© 2024 Louisville Public Media

Public Files:
89.3 WFPL · 90.5 WUOL-FM · 91.9 WFPK

For assistance accessing our public files, please contact info@lpm.org or call 502-814-6500
89.3 WFPL News | 90.5 WUOL Classical 91.9 WFPK Music | KyCIR Investigations
Play Live Radio
Next Up:
0:00 0:00
Available On Air Stations
Stream: News Music Classical

At Mayfield, Ky. factory, incarcerated people among workers feared dead and injured

Aerial footage from WDRB Saturday shows the remains of a Mayfield, Ky. candle factory destroyed in a tornado.
Aerial footage from WDRB Saturday shows the remains of a Mayfield, Ky. candle factory destroyed in a tornado.

Note: This story has been updated to identify the deputy jailer who died and that the incarcerated people all survived the tornado and were accounted for.

A Mayfield, Kentucky, candle factory is expected to be the site of the largest loss of life from the tornado Friday evening.

None of the dead or injured have been identified yet, but at least a few of those inside on the overnight shift were hired through the Graves County Jail, where they were incarcerated.

[ UPDATE 12/11: All jail workers survived tornado]

The phone lines were down at the jail when a reporter called Saturday. The jail acknowledged on its Facebook page that some of their inmates were at the candle factory, and said one staff member had died. Jail officials in a Facebook post Sunday identified the deputy as Robert Daniel.

"He did his job honorably and professionally until the very end," the post said.

When the National Weather Service issued a tornado emergency warning in Mayfield just before 11:30 p.m CT, more than 100 people were working. Dozens died, and officials expect the death tolls to rise: As of Saturday around noon, Gov. Andy Beshear said a FEMA team was on the way to help with search and rescue efforts in Graves County.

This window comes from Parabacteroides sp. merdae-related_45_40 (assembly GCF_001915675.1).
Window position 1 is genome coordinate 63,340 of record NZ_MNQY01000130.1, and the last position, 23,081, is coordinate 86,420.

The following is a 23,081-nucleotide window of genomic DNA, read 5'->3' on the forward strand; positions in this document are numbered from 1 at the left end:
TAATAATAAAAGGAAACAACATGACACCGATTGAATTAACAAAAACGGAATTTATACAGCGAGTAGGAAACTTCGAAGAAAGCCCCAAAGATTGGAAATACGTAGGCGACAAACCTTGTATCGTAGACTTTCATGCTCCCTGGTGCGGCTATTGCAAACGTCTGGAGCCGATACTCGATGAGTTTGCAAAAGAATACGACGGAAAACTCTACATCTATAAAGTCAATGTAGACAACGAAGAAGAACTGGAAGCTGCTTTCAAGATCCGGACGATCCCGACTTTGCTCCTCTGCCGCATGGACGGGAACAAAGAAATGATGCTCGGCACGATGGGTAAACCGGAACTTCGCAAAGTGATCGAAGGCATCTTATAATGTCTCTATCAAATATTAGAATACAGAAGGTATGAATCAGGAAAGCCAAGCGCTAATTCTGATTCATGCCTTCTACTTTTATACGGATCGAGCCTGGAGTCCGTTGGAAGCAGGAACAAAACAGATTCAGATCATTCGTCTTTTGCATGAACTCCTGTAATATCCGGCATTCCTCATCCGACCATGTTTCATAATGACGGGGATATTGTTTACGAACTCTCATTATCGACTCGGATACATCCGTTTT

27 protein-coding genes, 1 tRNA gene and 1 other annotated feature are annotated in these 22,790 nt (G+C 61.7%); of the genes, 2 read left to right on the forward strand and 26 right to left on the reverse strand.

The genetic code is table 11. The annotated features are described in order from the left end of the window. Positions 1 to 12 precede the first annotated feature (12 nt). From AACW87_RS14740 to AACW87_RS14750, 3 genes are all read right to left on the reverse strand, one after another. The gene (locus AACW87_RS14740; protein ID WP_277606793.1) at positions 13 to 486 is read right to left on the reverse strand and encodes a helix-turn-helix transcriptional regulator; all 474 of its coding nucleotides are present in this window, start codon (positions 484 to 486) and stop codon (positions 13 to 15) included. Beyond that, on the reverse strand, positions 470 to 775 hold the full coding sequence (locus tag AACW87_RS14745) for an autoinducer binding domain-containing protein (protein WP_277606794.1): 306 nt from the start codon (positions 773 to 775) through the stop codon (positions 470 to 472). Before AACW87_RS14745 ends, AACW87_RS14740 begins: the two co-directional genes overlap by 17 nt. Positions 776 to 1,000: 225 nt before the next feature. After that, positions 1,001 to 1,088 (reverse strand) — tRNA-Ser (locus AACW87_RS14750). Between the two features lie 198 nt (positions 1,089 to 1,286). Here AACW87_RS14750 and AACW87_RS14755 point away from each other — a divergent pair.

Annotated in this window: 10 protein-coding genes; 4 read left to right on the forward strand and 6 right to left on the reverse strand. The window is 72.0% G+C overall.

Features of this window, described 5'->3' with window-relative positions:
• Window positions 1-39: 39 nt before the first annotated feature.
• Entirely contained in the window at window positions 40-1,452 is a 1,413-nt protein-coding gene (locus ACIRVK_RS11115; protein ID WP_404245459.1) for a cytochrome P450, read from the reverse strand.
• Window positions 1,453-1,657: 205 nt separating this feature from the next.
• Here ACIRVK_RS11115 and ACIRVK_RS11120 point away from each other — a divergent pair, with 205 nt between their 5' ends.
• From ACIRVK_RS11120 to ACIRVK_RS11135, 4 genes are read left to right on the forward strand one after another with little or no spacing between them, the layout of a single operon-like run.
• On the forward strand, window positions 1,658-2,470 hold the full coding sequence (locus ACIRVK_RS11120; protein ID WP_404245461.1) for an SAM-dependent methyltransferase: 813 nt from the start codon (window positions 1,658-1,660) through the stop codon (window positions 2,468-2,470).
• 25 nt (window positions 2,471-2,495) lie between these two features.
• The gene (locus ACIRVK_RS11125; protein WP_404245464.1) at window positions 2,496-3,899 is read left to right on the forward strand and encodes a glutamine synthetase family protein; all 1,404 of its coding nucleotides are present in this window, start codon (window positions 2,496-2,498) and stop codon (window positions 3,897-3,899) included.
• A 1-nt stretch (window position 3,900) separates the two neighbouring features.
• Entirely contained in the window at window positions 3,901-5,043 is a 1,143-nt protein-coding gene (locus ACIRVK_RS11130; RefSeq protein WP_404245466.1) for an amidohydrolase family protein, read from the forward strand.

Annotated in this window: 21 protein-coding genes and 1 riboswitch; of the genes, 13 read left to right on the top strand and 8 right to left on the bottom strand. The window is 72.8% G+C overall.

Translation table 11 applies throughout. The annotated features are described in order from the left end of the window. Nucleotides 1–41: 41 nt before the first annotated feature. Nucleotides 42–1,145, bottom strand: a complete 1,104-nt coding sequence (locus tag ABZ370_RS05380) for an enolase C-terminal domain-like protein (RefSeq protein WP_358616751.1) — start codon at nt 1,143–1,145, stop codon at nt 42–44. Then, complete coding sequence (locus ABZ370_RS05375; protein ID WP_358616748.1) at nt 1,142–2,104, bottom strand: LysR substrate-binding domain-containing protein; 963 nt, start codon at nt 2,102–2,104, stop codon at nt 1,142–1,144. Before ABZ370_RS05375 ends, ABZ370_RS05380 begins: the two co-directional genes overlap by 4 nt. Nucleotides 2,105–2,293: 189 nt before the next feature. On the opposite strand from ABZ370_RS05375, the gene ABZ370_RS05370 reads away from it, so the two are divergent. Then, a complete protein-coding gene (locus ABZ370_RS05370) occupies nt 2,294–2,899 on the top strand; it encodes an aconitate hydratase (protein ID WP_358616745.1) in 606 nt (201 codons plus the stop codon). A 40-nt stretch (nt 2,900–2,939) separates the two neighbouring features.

The company, Mayfield Consumer Products, describes itself as a local, family-owned manufacturer of products including candles. They had not issued a statement by Saturday afternoon; the CEO couldn’t be reached for comment.

‘The roof lifted up and came back down’

Lathan Harpole, 18, was at the factory when the tornado hit. (Harpole is not associated with the jail program.) He told WFPL he was buried under rubble with several others when the roof collapsed. One person, who he believed to be the corrections officer, appeared to be deceased.

“He was stuck pretty bad, and I’m pretty sure he passed away,” Harpole told WFPL News by Facebook message.

Harpole told WFPL he was working on the line at the candle factory along with about 100 other people. Harpole, who had only been employed there a few weeks, said he makes minimum wage, plus an extra dollar an hour for working the night shift, which runs 5 p.m.-3:30 a.m. 

He said around midnight, workers heard the tornado sirens and took shelter in the bathrooms.

About 10 to 20 minutes later, the tornado struck.

“I heard what sounded like rolling thunder, and I started running, and I looked back, the roof lifted up and came back down,” Harpole said. “I remember diving next to someone, and we were holding each other like we were brothers, and then that's when we started digging up.”